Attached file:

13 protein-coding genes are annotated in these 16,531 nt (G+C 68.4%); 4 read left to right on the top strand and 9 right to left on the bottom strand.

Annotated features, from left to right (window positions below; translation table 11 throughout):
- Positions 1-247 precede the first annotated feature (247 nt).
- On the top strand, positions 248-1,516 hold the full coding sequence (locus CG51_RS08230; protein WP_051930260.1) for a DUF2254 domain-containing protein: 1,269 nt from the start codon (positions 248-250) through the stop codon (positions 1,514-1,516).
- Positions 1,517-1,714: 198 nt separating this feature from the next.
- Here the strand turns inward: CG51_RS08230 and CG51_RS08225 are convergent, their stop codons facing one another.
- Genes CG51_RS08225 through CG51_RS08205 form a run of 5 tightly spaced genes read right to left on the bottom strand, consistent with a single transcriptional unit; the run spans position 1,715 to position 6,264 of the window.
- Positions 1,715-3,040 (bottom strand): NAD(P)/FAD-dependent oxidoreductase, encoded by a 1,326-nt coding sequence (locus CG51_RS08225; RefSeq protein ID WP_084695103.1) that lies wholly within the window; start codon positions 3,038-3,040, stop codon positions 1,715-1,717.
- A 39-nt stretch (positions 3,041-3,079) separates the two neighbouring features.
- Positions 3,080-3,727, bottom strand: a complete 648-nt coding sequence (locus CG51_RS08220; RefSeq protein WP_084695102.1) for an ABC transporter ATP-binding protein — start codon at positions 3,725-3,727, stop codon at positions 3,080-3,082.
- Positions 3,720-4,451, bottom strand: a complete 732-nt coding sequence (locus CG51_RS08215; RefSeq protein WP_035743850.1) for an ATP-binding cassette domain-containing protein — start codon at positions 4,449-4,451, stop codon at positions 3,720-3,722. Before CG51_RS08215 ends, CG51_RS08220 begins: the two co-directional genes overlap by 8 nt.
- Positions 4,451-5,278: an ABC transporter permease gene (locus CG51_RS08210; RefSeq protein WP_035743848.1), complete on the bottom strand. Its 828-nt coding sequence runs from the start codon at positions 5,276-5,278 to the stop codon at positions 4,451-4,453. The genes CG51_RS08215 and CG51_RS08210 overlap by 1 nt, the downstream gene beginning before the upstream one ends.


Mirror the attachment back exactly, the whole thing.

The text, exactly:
13 protein-coding genes are annotated in these 16,531 nt (G+C 68.4%); 4 read left to right on the top strand and 9 right to left on the bottom strand.

Annotated features, from left to right (window positions below; translation table 11 throughout):
- Positions 1-247 precede the first annotated feature (247 nt).
- On the top strand, positions 248-1,516 hold the full coding sequence (locus CG51_RS08230; protein WP_051930260.1) for a DUF2254 domain-containing protein: 1,269 nt from the start codon (positions 248-250) through the stop codon (positions 1,514-1,516).
- Positions 1,517-1,714: 198 nt separating this feature from the next.
- Here the strand turns inward: CG51_RS08230 and CG51_RS08225 are convergent, their stop codons facing one another.
- Genes CG51_RS08225 through CG51_RS08205 form a run of 5 tightly spaced genes read right to left on the bottom strand, consistent with a single transcriptional unit; the run spans position 1,715 to position 6,264 of the window.
- Positions 1,715-3,040 (bottom strand): NAD(P)/FAD-dependent oxidoreductase, encoded by a 1,326-nt coding sequence (locus CG51_RS08225; RefSeq protein ID WP_084695103.1) that lies wholly within the window; start codon positions 3,038-3,040, stop codon positions 1,715-1,717.
- A 39-nt stretch (positions 3,041-3,079) separates the two neighbouring features.
- Positions 3,080-3,727, bottom strand: a complete 648-nt coding sequence (locus CG51_RS08220; RefSeq protein WP_084695102.1) for an ABC transporter ATP-binding protein — start codon at positions 3,725-3,727, stop codon at positions 3,080-3,082.
- Positions 3,720-4,451, bottom strand: a complete 732-nt coding sequence (locus CG51_RS08215; RefSeq protein WP_035743850.1) for an ATP-binding cassette domain-containing protein — start codon at positions 4,449-4,451, stop codon at positions 3,720-3,722. Before CG51_RS08215 ends, CG51_RS08220 begins: the two co-directional genes overlap by 8 nt.
- Positions 4,451-5,278: an ABC transporter permease gene (locus CG51_RS08210; RefSeq protein WP_035743848.1), complete on the bottom strand. Its 828-nt coding sequence runs from the start codon at positions 5,276-5,278 to the stop codon at positions 4,451-4,453. The genes CG51_RS08215 and CG51_RS08210 overlap by 1 nt, the downstream gene beginning before the upstream one ends.